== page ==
In Soviet Russia, American Sector leaves you


I visited Berlin on my summer holiday trip. At the former border control point between West and East Berlin, there is still the famous sign "You are now leaving the American sector". Right next to the sign is the Checkpoint Charlie, and, nowadays, the Checkpoint Charlie museum. After visiting the museum, I started thinking and reading a little about Cold War and various events which took place during that time. Many things happened, some of which are not so well known - there are surely some events which are secret even today.

You are now leaving the American sector.

The Cold War leaders' ethos, especially in relations between the USA (and its allies) and the Soviet Union, seemed to be "do one thing, say the other thing". Maybe such behaviour is normal to diplomacy or politics in general, but in retrospect when reading about the Cold War it strikes me odd that both sides seemed to behave in a way to always try to justify their actions to their citizens and the big masses of the world, especially so whenever the leaders got caught with the hand in the proverbial cookie jar. In a way, their people did hold the ultimate power, although the possession of such power was not so obvious when a bunch of more or less senile power-obsessed ideologically-fixated leaders rattled their sabres over who has the best memes.

A good example of a "do one thing, say the other thing" in practice was the U2 Spy Plane Incident. On May 1, 1960, a U2 spy plane, piloted by Mr. Francis Gary Powers, was shot down while doing reconnaissance flights over Soviet Union. As the US president Eisenhower was previously told that neither the plane nor the pilot would survive intact if something went wrong, he figured that the plane and the pilot should be in pieces the size of meatballs by now, so he authorized an official lie: an off-course "NASA weather research aircraft" had gone missing "north of Turkey". Once this lie has been fed to the American (and world) public, the Soviet Union responded by displaying what's left of the plane, the photographs taken by the plane which they had developed, and also the pilot, Mr. Powers, who was subsequently put on trial in the Soviet Union. Oops!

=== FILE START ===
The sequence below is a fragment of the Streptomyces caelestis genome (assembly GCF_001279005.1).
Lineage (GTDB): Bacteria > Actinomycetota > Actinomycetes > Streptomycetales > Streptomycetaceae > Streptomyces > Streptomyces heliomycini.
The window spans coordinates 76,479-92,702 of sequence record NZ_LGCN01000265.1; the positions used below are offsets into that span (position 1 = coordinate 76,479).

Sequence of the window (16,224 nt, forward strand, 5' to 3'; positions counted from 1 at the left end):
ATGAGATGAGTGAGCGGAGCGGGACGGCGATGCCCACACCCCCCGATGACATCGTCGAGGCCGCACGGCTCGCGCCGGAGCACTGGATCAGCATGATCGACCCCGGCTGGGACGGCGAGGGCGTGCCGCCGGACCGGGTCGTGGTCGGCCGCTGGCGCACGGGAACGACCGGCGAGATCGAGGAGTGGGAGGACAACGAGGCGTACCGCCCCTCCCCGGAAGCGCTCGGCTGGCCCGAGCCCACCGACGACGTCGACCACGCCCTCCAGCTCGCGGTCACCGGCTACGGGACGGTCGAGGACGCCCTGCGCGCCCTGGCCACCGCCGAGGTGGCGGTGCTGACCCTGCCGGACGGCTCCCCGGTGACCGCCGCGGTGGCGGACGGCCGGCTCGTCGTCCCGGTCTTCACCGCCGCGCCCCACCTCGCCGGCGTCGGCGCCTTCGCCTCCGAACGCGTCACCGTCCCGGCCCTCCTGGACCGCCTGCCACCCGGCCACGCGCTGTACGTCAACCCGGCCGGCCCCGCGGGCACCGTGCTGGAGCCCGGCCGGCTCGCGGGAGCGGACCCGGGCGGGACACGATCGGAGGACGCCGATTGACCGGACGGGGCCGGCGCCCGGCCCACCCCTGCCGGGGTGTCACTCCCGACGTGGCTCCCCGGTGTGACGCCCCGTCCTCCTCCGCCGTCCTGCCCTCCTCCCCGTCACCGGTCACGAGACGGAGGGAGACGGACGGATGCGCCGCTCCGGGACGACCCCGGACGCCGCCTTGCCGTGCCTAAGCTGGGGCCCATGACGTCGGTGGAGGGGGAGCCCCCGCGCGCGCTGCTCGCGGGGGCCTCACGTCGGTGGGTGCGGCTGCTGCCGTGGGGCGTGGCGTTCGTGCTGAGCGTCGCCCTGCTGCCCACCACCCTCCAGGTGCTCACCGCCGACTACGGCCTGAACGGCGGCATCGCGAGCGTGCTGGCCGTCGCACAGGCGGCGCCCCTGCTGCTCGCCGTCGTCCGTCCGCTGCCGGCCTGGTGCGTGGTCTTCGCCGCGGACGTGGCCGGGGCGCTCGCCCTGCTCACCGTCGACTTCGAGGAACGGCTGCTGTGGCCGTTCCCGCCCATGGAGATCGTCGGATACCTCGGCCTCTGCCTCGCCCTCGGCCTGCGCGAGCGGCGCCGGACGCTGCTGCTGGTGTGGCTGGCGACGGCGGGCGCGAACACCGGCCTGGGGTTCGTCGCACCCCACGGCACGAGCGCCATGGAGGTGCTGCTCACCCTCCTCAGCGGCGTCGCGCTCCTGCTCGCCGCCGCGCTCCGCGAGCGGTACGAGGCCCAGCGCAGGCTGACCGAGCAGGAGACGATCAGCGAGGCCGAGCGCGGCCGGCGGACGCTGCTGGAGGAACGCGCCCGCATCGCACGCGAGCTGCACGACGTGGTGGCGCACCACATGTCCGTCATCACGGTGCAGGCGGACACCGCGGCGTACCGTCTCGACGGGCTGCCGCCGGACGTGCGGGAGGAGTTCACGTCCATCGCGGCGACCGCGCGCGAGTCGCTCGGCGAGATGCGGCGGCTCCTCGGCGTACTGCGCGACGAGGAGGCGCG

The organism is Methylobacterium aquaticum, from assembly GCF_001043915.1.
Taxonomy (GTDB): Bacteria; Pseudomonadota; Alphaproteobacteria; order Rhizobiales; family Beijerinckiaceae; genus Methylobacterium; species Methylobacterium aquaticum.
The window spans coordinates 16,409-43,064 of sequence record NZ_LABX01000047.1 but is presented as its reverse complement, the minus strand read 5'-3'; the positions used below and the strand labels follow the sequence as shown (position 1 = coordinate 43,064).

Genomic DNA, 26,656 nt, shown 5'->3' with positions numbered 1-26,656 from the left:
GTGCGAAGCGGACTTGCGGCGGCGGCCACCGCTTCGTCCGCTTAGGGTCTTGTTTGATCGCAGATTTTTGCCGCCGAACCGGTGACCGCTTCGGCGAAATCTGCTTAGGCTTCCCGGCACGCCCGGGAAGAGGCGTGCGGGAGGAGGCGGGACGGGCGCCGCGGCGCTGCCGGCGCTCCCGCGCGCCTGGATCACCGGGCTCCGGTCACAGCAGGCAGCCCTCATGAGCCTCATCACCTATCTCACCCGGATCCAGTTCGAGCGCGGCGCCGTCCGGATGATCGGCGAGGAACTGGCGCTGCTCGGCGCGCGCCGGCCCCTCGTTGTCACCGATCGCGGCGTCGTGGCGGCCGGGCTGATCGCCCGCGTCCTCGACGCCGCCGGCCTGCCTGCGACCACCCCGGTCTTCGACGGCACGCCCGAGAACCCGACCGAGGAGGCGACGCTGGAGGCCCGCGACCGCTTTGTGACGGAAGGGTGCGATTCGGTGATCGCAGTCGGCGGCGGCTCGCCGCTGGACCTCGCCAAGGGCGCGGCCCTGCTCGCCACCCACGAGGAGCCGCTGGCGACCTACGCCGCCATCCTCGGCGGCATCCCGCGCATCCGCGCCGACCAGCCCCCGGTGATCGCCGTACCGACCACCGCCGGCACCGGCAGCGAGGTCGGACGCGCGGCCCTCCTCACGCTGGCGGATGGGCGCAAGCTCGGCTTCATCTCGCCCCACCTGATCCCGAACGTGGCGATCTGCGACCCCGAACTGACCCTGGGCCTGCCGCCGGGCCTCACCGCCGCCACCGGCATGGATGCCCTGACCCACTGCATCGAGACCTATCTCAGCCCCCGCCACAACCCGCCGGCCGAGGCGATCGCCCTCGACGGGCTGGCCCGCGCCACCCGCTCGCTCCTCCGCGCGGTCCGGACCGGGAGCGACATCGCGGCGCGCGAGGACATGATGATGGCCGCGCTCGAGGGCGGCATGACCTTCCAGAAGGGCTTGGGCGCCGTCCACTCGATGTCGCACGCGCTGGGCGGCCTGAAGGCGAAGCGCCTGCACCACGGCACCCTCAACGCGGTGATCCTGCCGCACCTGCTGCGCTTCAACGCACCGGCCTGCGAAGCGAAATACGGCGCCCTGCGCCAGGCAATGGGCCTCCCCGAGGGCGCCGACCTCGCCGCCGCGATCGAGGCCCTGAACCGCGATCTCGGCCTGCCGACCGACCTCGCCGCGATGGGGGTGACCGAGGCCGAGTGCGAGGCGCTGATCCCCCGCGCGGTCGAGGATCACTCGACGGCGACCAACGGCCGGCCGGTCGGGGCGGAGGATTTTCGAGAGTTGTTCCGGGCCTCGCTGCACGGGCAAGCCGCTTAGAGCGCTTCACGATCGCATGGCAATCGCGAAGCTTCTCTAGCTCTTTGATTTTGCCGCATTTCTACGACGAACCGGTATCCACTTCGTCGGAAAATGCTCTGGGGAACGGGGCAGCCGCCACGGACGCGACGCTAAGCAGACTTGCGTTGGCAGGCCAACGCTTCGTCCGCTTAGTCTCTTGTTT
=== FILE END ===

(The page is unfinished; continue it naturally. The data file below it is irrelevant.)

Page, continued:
I guess one cannot talk about the Cold War without mentioning nuclear weapons. For quite long, the doctrine with the use of nuclear weapons was based on a (clever, especially for the situation at hand) game-theoretic idea, a balance of terror: both sides had enough nuclear weapons to cause massive damage to the other side, but neither side would want to be the first to use the nuclear weapons, as that meant their own destruction too. Why?

Because the other side would surely retaliate with their full nuclear arsenal to make sure no more nuclear weapons would be launched against them - therefore using nuclear weapons would be committing something like a suicide. If one wanted to make war, it made no sense to just shoot one nuclear missile to the enemy nation; one would have to do a full-on attack with every missile to ensure success, as the other side would surely respond not just with one nuclear weapon, but with many, to ensure defensive success. The term Mutual Assured Destructiondescribes this situation.